Brussels wants you to know that Europe’s finest bureaucrats are Thinking Big about climate change, and on Wednesday they released a comprehensive regulatory and spending plan to prove it. Call it an awe-and-shock strategy: They hope voters will be so awe-struck at its grand ambitions that they won’t have time to be shocked by what’s in it.
Called “Fit for 55,” the European Commission says the aim of its program is to reduce the European Union’s carbon emissions by at least 55% from 1990 levels by 2030. This is supposed to put Europe on track to become “the world’s first climate-neutral continent” by 2050. The big Brussels reveal consists of hundreds upon hundreds of pages of proposed legal changes and spending commitments.
The trouble will be what’s in the fine print. The headline pledges will be difficult enough. Brussels wants to ban sales of new internal-combustion cars by 2035 and subject aviation to the EU’s emissions-trading system—good luck taking a vacation on a budget.
Another proposal requires enormous expenditures to boost energy efficiency. There’s a renewable-energy directive, and an update to the regulation on land use, forestry and agriculture (requiring, among many other things, planting three billion trees by 2030).
Most of this won’t happen soon, or in this form. Industry groups started furiously picking Fit for 55 apart before it was even released. They’ll be sure to tell the national governments that have to approve this legislative Hydra about all the ways this package will be bad for job creation. They have a point, especially for industries such as aviation already nearly bankrupted by the pandemic. Governments will quail at the costs as they struggle to manage pandemic spending and debt.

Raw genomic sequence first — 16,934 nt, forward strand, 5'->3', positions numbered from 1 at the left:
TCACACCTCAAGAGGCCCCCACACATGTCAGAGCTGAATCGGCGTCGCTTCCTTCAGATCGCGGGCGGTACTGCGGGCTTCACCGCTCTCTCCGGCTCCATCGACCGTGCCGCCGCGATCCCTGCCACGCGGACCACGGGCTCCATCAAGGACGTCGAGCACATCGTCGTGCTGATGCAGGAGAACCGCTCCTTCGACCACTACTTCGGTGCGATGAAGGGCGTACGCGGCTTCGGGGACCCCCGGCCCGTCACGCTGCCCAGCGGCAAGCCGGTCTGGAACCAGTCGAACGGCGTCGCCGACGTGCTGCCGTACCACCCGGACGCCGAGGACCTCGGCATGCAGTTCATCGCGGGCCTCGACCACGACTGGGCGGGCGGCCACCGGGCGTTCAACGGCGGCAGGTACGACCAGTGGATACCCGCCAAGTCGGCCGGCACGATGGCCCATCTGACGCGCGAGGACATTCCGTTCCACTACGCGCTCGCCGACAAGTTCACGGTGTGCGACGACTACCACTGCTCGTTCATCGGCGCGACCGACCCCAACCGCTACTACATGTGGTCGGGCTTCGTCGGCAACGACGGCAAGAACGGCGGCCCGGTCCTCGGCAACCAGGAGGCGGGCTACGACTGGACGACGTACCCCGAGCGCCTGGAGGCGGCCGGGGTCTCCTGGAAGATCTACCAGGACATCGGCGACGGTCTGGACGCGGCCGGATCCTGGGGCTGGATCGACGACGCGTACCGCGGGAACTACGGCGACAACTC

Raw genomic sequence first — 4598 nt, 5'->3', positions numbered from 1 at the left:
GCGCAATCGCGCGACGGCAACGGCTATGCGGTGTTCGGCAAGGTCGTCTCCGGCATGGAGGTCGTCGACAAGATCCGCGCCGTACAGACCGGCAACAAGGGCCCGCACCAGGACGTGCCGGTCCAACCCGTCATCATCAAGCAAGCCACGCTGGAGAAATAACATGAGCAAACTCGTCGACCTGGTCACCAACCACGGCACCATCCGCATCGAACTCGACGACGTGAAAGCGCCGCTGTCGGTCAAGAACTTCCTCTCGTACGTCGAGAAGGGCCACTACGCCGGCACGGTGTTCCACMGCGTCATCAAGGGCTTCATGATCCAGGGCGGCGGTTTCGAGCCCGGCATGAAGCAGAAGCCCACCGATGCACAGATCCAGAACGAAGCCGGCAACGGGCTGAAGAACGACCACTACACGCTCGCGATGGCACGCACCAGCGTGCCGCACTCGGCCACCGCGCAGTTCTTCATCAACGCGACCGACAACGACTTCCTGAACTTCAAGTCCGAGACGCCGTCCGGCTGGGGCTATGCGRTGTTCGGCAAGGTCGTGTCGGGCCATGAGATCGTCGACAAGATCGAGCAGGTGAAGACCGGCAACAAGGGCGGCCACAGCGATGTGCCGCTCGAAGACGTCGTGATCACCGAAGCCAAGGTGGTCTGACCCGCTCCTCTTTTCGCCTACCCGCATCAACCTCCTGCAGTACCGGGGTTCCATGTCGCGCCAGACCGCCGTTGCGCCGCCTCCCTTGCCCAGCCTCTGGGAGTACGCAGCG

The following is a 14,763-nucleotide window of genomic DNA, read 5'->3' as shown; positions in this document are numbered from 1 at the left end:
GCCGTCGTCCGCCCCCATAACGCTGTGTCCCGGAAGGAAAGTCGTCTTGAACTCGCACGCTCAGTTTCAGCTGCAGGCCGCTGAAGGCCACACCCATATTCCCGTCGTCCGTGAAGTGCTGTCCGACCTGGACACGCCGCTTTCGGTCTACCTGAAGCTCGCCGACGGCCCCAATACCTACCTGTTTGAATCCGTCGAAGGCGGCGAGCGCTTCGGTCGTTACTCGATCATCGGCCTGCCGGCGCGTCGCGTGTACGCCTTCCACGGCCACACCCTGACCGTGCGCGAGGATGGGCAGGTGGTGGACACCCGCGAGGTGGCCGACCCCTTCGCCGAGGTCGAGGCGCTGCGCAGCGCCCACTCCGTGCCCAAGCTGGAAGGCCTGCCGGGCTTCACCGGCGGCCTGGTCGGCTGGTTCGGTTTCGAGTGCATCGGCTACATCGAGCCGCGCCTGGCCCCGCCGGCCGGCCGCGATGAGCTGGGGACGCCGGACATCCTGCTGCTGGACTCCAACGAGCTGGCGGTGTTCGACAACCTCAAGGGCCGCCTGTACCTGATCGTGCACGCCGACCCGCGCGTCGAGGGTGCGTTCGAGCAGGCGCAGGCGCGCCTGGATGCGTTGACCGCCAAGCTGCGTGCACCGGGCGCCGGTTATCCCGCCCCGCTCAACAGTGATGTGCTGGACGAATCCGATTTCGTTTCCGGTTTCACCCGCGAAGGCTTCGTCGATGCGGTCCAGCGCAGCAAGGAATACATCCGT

So why propose something so preposterous? Don’t underestimate the extent to which EU bureaucrats—and Europe’s national leaders—truly believe in the cause of eliminating carbon emissions. This is especially true in Germany, where voters and their politicians still pray to the climate gods despite the mounting costs.
But don’t underestimate more cynical explanations. The backdrop for all of this is a new U.S. Administration that also wants to talk about its climate virtue. Brussels may hope that, by talking up its own climate ambitions, it can goad President Biden into inflicting on the U.S. economy costs similar to those that already hobble European industries. And if that doesn’t work, Fit for 55 includes a proposal for a carbon tariff as a diplomatic stick.
Expect more of this gamesmanship in the run-up to this autumn’s global climate confab in Scotland. China on Wednesday unveiled its own new emissions-trading system, which for now appears intended more to pacify U.S. climate envoy
than to reduce China’s carbon emissions. The United Kingdom’s government rolled out its own fanciful plans to reduce emissions tied to transportation.
The aim is to shame Washington into action. This is a trap for the unwary. Brussels’s announcement proves bureaucrats are happy to expend hot air talking about imposing new climate costs, but not that they’ll be able to implement them.
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Appeared in the July 15, 2021, print edition.